Investor's wiki

Continuous Trading

Continuous Trading

What Is Continuous Trading?

Continuous trading is a method for executing security orders and includes the immediate execution of orders upon receipt by market makers and specialists.

Figuring out Continuous Trading

Continuous trading forms the basis for a wide range of trades across secondary exchanges in the United States. It very well may be compared to batch trading, which is something contrary to continuous trading and happens just at the market open.

Continuous trading happens continuously all through the trading day with immediate execution by market makers. Batch trading, then again, includes executing a batch order of trades that have been delayed by unexecuted orders arranged and anticipating execution. Market makers can see the supply and demand from batch orders prior to the market's open. Thus, a batch order of trades is executed every day at the market's unguarded with orders that have been set for market maker processing during the market's off hours.

While exchanges all take part in continuous trading these days, institutional investors or fund managers might take part in a form of batch trading to re-balance their situations consistently.

Continuous trading is worked with by the market making process that forms the basis for secondary market exchanges. Market makers execute trades continuously all through the trading day by matching buyers and sellers. Market makers execute trades that have been submitted for order at a common market price.

The market making process requires a market maker to buy securities from a seller and sell securities to a buyer, matching intrigued buyers and sellers with regards to the open market. This interaction is known as the bid-ask process and makes a profit for the market maker. The market maker has the effect in value between the bid and ask price, otherwise called the spread.

Special Considerations

Investors can submit different types of trade orders. Market orders are submitted for continuous trading execution in a split second since the investor will consent to the market price.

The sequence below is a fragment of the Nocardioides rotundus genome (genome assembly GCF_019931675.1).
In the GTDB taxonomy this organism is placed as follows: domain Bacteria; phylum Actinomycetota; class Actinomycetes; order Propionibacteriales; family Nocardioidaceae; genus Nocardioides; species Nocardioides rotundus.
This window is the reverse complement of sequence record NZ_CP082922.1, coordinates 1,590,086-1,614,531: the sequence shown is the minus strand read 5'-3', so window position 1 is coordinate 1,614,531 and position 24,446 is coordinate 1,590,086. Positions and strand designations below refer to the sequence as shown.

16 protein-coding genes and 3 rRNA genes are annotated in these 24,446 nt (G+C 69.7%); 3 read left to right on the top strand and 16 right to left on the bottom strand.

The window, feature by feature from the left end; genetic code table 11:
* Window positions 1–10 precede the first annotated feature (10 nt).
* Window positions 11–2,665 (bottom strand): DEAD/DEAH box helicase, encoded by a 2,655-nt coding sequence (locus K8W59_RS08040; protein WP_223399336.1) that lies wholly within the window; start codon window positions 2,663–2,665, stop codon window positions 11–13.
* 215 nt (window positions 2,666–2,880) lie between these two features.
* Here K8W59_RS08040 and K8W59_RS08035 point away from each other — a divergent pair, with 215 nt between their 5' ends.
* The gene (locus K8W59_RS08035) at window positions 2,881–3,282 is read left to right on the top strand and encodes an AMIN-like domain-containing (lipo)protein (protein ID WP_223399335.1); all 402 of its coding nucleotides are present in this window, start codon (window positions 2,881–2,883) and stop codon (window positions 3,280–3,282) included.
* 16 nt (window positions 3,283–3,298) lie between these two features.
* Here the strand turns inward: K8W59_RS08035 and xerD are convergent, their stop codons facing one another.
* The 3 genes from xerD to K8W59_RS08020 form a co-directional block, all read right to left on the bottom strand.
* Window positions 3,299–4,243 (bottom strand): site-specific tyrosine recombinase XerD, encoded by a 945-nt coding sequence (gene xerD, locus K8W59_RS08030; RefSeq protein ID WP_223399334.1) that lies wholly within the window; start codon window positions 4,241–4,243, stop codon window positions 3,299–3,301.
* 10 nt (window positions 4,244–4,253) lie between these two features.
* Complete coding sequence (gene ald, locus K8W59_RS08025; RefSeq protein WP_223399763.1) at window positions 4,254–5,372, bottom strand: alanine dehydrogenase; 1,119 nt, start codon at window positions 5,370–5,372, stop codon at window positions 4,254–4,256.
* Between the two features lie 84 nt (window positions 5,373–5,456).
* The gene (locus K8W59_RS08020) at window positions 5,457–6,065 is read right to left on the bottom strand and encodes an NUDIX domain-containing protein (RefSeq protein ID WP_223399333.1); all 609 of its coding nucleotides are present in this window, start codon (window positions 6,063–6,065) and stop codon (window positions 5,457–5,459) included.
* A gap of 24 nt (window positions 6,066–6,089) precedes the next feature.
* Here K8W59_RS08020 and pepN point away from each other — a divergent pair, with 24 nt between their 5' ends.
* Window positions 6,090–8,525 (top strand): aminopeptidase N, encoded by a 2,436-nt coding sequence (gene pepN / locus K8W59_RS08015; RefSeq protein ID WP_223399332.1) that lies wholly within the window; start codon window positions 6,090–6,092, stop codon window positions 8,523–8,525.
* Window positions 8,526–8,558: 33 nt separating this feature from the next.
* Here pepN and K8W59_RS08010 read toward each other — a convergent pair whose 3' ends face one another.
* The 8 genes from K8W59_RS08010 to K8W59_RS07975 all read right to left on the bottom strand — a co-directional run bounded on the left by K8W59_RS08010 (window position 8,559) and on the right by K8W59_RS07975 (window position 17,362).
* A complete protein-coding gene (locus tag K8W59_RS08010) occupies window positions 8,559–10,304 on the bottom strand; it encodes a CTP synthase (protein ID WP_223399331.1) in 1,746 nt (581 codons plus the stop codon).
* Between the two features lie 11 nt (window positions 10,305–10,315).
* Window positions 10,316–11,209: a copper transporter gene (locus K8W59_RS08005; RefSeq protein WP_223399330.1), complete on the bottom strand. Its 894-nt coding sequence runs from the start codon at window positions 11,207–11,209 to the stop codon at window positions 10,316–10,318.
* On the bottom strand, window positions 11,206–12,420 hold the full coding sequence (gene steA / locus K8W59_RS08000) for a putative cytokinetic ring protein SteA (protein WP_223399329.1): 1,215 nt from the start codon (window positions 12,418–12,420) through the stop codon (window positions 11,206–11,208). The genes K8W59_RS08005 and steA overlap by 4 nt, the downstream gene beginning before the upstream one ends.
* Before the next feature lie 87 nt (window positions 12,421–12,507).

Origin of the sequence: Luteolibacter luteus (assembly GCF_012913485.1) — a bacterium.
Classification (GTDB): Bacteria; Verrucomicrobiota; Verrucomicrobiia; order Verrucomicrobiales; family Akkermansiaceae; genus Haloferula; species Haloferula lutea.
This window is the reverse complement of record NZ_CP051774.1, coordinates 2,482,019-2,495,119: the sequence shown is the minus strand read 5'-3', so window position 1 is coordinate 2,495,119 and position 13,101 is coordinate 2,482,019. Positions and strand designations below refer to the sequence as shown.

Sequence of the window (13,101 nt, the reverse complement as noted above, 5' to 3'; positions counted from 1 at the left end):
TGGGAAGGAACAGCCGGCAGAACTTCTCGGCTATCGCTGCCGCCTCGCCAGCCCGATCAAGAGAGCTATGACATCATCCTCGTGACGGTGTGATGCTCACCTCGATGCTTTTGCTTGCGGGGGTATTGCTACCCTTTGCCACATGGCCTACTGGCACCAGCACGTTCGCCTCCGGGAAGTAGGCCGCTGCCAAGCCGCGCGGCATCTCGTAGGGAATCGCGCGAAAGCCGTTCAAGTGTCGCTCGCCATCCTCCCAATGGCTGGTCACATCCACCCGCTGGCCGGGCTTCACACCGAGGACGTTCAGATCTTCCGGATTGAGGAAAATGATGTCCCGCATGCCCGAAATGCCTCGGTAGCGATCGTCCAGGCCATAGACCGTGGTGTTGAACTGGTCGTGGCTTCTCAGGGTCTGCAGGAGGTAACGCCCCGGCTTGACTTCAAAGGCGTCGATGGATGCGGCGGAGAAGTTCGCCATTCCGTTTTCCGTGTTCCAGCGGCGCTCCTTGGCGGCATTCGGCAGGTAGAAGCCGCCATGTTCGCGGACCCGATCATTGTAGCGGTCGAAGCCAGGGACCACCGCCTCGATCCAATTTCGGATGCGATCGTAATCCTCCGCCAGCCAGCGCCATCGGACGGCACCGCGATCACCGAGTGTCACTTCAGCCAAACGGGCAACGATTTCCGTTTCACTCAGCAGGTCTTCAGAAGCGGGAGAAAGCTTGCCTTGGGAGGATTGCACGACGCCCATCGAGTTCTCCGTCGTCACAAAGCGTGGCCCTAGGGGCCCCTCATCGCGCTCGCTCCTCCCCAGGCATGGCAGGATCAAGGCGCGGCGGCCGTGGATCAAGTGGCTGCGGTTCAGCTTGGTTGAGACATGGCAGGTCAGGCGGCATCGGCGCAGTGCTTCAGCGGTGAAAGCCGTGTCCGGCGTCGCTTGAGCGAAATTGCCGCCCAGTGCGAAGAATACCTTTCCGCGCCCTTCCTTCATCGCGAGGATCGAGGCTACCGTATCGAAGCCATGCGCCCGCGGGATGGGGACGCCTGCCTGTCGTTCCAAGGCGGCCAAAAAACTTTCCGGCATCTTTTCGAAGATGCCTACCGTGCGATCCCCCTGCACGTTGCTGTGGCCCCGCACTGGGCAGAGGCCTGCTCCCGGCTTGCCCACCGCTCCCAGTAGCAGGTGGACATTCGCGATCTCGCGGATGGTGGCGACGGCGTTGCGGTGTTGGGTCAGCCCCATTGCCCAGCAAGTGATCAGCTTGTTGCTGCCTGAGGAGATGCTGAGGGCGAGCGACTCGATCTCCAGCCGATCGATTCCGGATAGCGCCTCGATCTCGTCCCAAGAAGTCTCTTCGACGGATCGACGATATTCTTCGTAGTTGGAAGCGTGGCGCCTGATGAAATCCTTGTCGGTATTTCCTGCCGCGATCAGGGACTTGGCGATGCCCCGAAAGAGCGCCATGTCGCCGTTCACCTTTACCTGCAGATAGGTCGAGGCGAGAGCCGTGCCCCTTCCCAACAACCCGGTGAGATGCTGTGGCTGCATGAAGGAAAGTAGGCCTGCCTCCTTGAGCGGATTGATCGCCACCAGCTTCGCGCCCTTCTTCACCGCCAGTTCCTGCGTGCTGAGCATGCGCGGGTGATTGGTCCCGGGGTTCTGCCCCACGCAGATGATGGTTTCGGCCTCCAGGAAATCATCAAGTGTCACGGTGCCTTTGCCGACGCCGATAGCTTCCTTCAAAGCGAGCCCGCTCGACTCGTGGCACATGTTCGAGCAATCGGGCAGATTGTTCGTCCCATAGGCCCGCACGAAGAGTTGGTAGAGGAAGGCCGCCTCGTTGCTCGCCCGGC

Different types of orders are viewed as conditional orders, which are just to be executed after at least one indicated criteria are reached. An investor can set a wide range of types of conditional orders. These orders have a predefined price that is wanted by the investor for execution in the open market.

Consequently, for these orders to be accepted in the market for continuous trading, the price for execution must arrive at the overall market price to be viewed as by a market maker. Hence, while the market is offering continuous trading, a conditional order from an investor may be executed in the continuous trading market when the price is free.

In certain circumstances, an investor may likewise determine whether they wish for their order to be executed in full or somewhat at their ideal price. Certain orders may just execute somewhat due to the availability in continuous trading, while different orders might expect that the whole order be filled.


  • Continuous trading works with all orders as quickly as conceivable during normal trading hours.
  • Continuous trading contrasts from batch trading, which is the way market openings function on most exchanges.
  • Overnight trades are piled up and market makers change prices to oblige whatever number of them as could reasonably be expected right at the opening.